The Georgia Guidestones monument, often referred to as “America’s Stonehenge” by the state, was the target of an explosion on Wednesday. According to the Georgia Bureau of Investigation, the early-morning explosion in northern Elbert County “destroyed a large portion of the structure.” The bureau released a statement saying, “The preliminary information indicates that unknown individuals detonated an explosive device at around 4:00 a.m. on Wednesday, July 6th.” Fox5 Atlanta reports that the Elbert County Sheriff’s Office is one of the law enforcement organizations looking into the incident, and a bomb squad has been dispatched to the area.
Georgia’s tourism website states the monument, “Known as America’s Stonehenge, this 19-foot-high monument displays a 10-part message espousing the conservation of mankind and future generations in 12 languages.” The website explains, “The Guidestones also serve as an astronomical calendar, and every day at noon the sun shines through a narrow hole in the structure and illuminates the day’s date on an engraving.” Additionally, the site notes that “The names of four ancient languages are inscribed on the sides near the top: Babylonian cuneiform, Classical Greek, Sanskrit, and Egyptian Hieroglyphics. The Guidestones are mysterious in origin, for no one knows the identity of a group of sponsors who provided its specifications.”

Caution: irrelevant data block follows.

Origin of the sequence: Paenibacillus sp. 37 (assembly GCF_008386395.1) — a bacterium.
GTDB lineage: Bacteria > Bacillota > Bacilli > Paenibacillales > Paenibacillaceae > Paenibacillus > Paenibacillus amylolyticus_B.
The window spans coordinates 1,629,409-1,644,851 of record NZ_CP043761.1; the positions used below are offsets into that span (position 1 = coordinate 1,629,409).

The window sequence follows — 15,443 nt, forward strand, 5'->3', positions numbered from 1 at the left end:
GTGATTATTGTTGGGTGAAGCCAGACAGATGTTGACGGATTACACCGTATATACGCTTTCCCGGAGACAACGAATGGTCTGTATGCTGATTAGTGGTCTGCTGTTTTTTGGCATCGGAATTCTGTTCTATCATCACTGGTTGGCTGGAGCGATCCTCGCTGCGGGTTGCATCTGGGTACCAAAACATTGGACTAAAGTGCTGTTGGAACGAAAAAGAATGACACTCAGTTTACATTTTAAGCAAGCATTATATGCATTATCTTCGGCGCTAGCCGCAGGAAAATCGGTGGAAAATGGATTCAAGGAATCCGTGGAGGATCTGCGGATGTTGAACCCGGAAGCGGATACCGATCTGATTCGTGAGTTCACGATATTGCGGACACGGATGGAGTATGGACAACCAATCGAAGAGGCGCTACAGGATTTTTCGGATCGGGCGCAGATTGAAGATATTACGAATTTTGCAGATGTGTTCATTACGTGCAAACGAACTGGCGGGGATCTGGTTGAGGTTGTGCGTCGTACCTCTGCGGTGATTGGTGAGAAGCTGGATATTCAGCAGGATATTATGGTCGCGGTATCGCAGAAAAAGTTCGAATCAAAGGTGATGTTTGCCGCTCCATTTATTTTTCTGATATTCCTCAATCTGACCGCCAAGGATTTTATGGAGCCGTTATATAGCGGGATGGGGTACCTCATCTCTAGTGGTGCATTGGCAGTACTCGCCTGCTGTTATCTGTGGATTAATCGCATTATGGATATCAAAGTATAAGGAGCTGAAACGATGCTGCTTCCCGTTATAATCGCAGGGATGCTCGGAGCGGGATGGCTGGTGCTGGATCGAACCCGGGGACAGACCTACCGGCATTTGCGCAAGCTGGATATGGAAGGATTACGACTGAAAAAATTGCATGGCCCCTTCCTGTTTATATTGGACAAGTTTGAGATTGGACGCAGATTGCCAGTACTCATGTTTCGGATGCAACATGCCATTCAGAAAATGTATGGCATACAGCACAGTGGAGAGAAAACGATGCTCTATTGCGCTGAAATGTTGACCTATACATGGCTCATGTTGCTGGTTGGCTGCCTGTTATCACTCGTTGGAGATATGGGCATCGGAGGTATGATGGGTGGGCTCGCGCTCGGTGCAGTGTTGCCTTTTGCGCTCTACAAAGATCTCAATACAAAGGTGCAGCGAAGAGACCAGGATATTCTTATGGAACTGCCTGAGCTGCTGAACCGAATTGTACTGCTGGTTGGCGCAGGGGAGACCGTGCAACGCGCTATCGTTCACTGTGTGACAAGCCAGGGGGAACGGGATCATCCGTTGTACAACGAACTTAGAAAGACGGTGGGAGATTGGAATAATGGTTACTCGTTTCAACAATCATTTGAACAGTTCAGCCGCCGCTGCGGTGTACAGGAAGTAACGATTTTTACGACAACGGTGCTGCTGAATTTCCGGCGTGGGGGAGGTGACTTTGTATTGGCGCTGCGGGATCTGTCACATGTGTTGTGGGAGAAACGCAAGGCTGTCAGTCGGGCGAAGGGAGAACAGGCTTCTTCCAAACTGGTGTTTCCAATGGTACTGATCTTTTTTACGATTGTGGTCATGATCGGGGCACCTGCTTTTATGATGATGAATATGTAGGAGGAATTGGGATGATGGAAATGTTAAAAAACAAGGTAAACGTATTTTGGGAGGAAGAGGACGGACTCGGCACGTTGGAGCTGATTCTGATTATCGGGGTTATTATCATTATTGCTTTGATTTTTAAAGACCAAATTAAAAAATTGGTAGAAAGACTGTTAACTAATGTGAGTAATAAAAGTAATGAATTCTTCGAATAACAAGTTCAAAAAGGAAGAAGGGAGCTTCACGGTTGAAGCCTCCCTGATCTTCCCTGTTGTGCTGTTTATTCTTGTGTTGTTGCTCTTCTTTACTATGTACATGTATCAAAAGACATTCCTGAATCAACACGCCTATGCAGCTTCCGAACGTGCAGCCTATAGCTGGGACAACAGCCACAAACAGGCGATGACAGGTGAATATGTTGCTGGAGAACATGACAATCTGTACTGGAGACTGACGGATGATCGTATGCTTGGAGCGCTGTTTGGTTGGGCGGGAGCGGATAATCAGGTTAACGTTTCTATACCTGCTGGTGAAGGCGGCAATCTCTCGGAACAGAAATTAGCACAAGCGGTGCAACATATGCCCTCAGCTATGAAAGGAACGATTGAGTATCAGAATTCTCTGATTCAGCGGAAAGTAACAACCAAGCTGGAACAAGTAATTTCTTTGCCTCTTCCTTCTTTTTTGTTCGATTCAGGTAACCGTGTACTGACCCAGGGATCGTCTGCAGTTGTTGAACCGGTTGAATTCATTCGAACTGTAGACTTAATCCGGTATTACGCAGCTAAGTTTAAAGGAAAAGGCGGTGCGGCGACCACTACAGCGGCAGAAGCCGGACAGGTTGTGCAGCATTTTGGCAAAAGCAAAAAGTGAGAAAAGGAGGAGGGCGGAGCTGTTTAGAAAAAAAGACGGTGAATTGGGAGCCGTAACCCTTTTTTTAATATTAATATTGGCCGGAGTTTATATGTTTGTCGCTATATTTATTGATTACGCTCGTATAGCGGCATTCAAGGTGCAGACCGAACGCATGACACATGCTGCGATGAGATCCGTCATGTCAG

The stones are located near the South Carolina state line, roughly 7 miles north of Elberton. One of the biggest local industries is granite quarrying. During Georgia’s May 24 gubernatorial primary, the roadside monument attracted attention when third-place Republican candidate Kandiss Taylor declared the Guidestones to be demonic and made their destruction a part of her campaign.